Mixed feelings are deserved. Exit polls were mostly incorrect in 2004.
Either everyone lied, or something happened between casting votes and counting votes.posted by: wishIwuz2 on 11.07.06 at 07:07 PM [permalink]
Too early for conclusions right now. But a thought as it occurs to me: can there be anything more pathetic than a politician or party spokesman still furiously spinning on CNN or MSNBC after the polls in his state have already closed? I mean, this Federline fellow is pretty pathetic, but at least he'll make out in the divorce settlement.posted by: Zathras on 11.07.06 at 07:07 PM [permalink]
No one lied, it is just a matter of getting accurate data, which is just very hard to do. A very good night for Democrats overall. I am hoping that Allen takes it though as I thought he was treated really unfairly by the media in spite some idiotic comments he made.
Dan, what is with that seductive Brittney photo? Federline was my idol:) as who else with no talent can be married to a really good looking wife and live exceedingly well (except those with trust funds). I guess I will have to rethink things:)posted by: Ian on 11.07.06 at 07:07 PM [permalink]
Strange business all around.
First: Q 1. I've lived in MA for about five years, and assumed the Sunday/10 PM liquor laws were some quaint relic of rural NE society, or the great great grandchild of puritanism. In other words, an historical artifact. But, apparently not. I had thought we live among regular folks, perhaps more liberal and educated than most, but fundamentally human. It would appear however that we are surrounded by a race of joyless aliens who do not like wine.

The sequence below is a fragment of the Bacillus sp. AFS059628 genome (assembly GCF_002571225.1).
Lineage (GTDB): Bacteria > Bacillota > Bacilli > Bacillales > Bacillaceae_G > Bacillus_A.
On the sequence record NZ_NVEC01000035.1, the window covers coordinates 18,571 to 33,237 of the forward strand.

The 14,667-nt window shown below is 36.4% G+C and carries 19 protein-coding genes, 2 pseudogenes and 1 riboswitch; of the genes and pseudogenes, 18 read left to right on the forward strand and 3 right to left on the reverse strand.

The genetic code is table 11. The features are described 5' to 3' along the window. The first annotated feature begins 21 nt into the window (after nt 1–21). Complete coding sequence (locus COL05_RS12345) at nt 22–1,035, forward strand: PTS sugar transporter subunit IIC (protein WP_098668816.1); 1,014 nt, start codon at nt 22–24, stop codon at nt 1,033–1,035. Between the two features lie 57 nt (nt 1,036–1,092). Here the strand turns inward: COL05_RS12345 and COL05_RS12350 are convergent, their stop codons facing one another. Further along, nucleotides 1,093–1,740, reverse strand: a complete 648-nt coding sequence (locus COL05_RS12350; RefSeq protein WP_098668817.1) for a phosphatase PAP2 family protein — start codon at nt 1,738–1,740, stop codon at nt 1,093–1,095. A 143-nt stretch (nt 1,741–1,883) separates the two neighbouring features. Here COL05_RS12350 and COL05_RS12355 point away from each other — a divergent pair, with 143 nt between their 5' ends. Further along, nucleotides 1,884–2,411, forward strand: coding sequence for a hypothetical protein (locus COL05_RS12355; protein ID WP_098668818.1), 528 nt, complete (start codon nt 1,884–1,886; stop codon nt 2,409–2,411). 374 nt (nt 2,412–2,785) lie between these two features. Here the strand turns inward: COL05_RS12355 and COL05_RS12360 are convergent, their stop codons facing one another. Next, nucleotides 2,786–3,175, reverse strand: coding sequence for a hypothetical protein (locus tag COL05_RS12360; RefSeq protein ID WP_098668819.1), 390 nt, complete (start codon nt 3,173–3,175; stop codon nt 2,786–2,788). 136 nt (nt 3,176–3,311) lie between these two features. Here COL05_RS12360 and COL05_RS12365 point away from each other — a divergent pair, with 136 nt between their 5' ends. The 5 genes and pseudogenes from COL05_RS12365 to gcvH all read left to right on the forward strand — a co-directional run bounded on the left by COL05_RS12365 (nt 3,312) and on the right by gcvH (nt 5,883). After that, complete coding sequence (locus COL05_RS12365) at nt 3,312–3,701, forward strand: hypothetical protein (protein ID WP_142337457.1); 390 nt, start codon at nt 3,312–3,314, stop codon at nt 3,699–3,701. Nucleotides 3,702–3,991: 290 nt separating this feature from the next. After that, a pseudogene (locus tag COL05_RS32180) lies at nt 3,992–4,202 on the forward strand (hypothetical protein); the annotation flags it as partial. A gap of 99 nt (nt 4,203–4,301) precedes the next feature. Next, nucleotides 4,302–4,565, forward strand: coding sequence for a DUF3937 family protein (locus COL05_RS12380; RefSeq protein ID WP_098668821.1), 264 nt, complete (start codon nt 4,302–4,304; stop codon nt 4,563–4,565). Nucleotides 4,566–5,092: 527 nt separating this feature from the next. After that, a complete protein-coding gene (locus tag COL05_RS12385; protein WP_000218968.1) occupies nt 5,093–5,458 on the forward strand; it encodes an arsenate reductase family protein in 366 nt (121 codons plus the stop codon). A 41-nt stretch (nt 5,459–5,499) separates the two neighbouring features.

Second: Dems not overjoyed? The Senate was always a long shot, but we have the House by 3 at least at this point. Why I am not supposed to be overjoyed? Subpoenas, m/f, subpoenas. The dems don't have enough power to do any damage, yet still can perform oversight. How is this suboptimal?
Trust me, Democrats are doing cartwheels.
We've got the House, and we've gained a hella lot of Governorships. That's important if for no other reason than as a training ground for future Presidential candidates.
Getting the Senate would be nice, but it was never something we counted on. I'm happy with the 3 Senate seats we've gained and will be ecstatic if we pick up any one of MO, MT or VA. Filibustering RW whacko judicial nominees just got easier.posted by: CaseyL on 11.07.06 at 07:07 PM [permalink]
- No sitting Democratic House Representative has lost. Same for Democratic Senator and Democratic Governor.
- At State levels too, no Democratic controlled house is lost.